image

My most difficult shoot. South Sudan with my Leica M10.

by John Milton

NOTE: This is another amazing entry from John Milton. This is real photojournalism my friends. Real, Raw and Powerful. See his other powerful posts HERE. [1]


I’ve just returned from the world’s youngest country and certainly one of the most volatile. South Sudan has only been in existence since 2011. This place abounds with civil war, tribal conflict, and unfortunately has over 1.5 million people on the brink of famine. Definitely the most difficult country I have ever tried to gain access to. Before entering I was told by an insider that the CIA station chief warned this is one of the few places on earth that a Special Forces team cannot be used for civilian rescue ops and on the flight out one of the top UN commanders in the country explained to me how the place is a ticking time bomb.

image

image

image

image

image

Not too comforting.

It was a tough decision to go thru with due to risk levels but it was definitely worth it. The airport terminal was simply a tent with holes in it. The capital of Juba has a 7pm curfew and I was instructed to be absolutely certain not to snap any photos while in the city as I could be imprisoned by National Security. I felt much safer once I left the capital where there were no restrictions. After 7 hours of driving into the bush with a team of fixers, we reached the nomadic camp of the tribe we were searching for. I slept out in the open with these incredible people for three days and I must say it was damn exhilarating.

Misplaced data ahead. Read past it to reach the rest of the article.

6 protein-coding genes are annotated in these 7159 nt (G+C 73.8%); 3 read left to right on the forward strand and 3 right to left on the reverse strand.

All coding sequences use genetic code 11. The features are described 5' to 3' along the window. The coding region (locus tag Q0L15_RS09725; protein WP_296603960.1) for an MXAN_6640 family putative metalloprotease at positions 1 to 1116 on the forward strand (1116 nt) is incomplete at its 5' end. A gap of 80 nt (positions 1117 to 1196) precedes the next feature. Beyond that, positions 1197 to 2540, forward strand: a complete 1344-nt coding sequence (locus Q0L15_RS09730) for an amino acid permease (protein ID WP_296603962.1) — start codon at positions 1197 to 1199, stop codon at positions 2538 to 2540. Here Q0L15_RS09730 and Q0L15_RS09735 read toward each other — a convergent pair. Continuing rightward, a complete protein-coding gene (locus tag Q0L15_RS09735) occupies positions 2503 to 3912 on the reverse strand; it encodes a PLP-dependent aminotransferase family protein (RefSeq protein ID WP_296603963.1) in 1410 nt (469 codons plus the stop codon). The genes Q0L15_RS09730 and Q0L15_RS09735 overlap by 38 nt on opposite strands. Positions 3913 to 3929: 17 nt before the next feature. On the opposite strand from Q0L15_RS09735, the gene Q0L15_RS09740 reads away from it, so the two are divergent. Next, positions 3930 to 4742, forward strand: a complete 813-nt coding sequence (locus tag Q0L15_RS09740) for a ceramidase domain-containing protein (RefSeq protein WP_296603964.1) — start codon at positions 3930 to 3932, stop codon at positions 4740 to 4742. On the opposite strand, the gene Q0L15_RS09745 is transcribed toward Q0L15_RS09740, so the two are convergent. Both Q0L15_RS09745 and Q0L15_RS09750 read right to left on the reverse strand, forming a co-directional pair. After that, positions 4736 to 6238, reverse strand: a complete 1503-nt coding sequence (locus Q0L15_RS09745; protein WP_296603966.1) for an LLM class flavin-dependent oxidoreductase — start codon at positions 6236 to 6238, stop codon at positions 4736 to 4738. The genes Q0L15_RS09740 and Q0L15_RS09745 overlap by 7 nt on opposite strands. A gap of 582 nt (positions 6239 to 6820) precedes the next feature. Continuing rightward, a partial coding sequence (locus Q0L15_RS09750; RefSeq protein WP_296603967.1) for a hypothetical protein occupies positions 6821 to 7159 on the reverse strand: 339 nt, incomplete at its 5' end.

image

image

image

image

image

During my first day I was invited to bathe in the Nile with the children but was casually warned to watch out for crocs – I respectfully declined that invitation. Each day was full of unique surprises – from cows urinating on heads, to children being led around the camp with a rope around their necks as they were taken to fight other children (none were harmed!), to scarification of men’s faces as a rite of passage, to covering themselves in the ashes from burned cow dung every morning – all mind blowing traditions. As you’ll notice from the photos, the AK47 plays a very important role in tribal life due to protection of their cattle from theft by other tribes which happens quite often. These people will kill for their cattle without blinking an eye. After a few days I quickly realized the tribal South Sudanese are tough warriors and amazing people. They have absolutely NOTHING but still have EVERYTHING. All they care about is their family, cattle, food, and traditions. Nothing else. Quite a nice way to live life.

image

image

image

image

image

image

image

image

image

image

image

image

image

image

image

image

image


Enjoy the photos!

John

References

  1. ^ See his other powerful posts HERE.  (www.stevehuffphoto.com)

Source http://www.bing.com/news/apiclick.aspx?ref=FexRss&aid=&tid=B7186DE4D6CB42A2A16D95C0282DD610&url=http%3A%2F%2Fwww.stevehuffphoto.com%2F2018%2F04%2F02%2Fmy-most-difficult-shoot-south-sudan-with-my-leica-m10-by-john-milton%2F&c=8212705278438081094&mkt=en-ca

Leave your comments

Post comment as a guest

0
Your comments are subjected to administrator's moderation.
terms and condition.
  • No comments found